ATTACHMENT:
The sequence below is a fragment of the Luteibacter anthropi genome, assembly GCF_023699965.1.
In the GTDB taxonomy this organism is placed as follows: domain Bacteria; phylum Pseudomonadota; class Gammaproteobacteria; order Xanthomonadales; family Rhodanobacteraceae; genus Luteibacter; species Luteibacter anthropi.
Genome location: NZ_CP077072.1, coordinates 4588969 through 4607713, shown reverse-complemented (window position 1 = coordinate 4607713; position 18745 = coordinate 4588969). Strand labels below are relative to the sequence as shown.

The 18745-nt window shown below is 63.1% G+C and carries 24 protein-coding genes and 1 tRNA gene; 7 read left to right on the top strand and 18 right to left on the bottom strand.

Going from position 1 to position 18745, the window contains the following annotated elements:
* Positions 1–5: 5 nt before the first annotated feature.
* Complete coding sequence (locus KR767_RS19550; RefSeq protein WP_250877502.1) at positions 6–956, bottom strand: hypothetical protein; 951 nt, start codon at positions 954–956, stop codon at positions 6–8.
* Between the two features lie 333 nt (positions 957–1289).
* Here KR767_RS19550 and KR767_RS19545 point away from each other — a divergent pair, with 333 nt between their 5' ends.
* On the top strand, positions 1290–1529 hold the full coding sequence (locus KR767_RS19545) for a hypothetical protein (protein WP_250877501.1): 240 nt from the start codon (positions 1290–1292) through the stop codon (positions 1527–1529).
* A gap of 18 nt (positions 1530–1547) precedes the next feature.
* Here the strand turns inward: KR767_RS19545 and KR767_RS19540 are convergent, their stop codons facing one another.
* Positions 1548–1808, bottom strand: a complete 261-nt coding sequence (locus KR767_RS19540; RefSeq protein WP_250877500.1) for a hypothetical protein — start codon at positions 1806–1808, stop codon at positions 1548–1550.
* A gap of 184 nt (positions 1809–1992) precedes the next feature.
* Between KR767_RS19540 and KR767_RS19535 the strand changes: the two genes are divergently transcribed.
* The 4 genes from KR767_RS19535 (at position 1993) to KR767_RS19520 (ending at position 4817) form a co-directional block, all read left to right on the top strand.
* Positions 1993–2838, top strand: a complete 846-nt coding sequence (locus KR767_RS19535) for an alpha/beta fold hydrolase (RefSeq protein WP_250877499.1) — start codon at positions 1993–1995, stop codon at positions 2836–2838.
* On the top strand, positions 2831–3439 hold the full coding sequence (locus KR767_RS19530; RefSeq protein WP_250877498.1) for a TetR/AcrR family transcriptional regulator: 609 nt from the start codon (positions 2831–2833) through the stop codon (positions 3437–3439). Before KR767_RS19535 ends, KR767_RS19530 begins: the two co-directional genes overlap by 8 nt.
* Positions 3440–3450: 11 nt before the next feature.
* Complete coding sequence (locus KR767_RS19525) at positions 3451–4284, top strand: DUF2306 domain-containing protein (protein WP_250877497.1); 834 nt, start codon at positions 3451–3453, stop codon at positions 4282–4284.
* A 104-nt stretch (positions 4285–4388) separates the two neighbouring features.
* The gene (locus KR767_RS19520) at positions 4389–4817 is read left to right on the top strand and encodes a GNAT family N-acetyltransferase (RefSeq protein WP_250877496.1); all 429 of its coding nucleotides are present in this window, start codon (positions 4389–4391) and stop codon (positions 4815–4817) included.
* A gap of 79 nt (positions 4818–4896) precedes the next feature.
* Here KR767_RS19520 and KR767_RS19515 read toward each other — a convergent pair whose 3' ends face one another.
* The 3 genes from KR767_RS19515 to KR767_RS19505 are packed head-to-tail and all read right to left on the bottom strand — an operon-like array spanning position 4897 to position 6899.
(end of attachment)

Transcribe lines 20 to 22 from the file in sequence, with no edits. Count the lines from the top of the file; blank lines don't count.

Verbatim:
* Complete coding sequence (locus KR767_RS19525) at positions 3451–4284, top strand: DUF2306 domain-containing protein (protein WP_250877497.1); 834 nt, start codon at positions 3451–3453, stop codon at positions 4282–4284.
* A 104-nt stretch (positions 4285–4388) separates the two neighbouring features.
* The gene (locus KR767_RS19520) at positions 4389–4817 is read left to right on the top strand and encodes a GNAT family N-acetyltransferase (RefSeq protein WP_250877496.1); all 429 of its coding nucleotides are present in this window, start codon (positions 4389–4391) and stop codon (positions 4815–4817) included.